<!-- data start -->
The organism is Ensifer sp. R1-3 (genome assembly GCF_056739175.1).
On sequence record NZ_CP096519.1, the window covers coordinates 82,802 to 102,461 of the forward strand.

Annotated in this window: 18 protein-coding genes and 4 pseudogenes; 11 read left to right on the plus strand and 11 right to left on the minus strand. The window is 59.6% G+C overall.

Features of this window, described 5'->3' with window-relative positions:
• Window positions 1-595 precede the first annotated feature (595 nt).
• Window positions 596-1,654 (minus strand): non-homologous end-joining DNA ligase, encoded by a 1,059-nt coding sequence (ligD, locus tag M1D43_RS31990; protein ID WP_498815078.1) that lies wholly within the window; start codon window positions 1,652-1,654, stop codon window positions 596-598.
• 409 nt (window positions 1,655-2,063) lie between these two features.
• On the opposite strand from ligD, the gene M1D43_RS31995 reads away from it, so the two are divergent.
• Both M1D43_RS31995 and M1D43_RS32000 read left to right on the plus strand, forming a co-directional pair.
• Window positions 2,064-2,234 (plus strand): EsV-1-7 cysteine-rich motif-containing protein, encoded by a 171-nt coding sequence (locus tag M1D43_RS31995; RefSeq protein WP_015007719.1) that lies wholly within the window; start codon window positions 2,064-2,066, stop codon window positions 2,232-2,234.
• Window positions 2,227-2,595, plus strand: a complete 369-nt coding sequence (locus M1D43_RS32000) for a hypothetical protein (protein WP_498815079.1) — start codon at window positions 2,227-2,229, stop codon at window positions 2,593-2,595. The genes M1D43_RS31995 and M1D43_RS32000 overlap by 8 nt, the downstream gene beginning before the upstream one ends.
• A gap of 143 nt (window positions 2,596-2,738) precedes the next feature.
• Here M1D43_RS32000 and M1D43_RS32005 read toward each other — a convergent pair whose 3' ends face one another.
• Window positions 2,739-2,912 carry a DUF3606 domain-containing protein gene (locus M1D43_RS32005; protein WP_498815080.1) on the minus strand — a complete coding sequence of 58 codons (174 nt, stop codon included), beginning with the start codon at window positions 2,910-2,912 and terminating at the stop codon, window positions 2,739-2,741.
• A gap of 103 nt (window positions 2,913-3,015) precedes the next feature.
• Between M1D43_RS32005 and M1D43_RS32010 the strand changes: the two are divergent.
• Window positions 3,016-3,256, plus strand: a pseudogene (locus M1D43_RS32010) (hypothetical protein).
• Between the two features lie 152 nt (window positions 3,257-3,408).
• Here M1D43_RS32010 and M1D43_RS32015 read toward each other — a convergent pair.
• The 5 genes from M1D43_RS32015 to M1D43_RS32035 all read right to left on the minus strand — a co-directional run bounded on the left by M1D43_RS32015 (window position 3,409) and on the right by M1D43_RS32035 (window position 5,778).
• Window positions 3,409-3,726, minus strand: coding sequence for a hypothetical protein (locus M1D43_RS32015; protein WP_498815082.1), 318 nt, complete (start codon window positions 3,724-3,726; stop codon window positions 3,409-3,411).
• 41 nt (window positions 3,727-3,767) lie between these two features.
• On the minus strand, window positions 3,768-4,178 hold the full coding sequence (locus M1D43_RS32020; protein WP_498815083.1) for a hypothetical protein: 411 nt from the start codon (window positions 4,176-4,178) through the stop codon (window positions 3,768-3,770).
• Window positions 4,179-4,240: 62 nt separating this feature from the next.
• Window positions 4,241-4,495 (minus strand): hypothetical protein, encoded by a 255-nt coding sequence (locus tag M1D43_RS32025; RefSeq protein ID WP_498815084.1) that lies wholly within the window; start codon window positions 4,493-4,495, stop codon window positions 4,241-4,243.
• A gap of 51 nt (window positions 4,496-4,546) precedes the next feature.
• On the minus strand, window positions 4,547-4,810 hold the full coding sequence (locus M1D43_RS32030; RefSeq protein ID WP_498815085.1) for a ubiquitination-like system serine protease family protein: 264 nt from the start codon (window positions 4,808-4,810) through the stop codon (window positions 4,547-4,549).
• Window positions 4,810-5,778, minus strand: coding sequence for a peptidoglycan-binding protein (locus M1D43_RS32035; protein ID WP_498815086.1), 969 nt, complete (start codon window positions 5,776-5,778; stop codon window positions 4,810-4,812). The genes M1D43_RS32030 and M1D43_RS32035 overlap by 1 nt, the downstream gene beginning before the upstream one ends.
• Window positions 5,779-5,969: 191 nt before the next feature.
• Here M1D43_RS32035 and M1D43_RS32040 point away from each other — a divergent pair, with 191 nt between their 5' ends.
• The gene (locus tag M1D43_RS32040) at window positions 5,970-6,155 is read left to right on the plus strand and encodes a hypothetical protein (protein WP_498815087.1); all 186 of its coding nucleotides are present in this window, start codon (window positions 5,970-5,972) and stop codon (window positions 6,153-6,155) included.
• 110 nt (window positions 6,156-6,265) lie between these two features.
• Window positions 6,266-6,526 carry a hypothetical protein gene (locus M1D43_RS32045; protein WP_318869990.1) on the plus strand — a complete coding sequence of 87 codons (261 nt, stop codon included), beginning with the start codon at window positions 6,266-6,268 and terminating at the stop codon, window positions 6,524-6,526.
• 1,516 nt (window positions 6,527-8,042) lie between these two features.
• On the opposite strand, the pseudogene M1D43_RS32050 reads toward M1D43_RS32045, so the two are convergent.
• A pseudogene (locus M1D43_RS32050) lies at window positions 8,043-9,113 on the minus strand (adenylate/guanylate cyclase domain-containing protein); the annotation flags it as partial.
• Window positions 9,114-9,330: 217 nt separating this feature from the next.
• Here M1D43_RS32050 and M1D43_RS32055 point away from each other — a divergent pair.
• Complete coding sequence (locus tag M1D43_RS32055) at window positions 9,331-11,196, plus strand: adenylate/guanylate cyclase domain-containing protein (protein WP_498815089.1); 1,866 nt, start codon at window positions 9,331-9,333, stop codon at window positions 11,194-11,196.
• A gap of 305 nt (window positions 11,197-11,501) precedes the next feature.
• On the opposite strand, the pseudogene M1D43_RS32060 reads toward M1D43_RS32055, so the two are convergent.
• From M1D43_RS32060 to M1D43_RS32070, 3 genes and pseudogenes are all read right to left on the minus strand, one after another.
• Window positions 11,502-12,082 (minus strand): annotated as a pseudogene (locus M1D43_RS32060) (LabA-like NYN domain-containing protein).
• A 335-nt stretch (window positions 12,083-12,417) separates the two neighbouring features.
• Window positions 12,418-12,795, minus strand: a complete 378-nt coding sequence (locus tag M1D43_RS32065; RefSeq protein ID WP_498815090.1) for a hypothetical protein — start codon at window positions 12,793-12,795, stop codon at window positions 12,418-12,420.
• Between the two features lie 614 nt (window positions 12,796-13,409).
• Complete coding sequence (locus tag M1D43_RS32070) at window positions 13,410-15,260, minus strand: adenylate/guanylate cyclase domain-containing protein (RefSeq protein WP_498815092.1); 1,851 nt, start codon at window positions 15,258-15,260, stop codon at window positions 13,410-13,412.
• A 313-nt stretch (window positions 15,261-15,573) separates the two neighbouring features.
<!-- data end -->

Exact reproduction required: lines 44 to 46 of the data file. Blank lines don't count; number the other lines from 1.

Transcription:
• A 335-nt stretch (window positions 12,083-12,417) separates the two neighbouring features.
• Window positions 12,418-12,795, minus strand: a complete 378-nt coding sequence (locus tag M1D43_RS32065; RefSeq protein ID WP_498815090.1) for a hypothetical protein — start codon at window positions 12,793-12,795, stop codon at window positions 12,418-12,420.
• Between the two features lie 614 nt (window positions 12,796-13,409).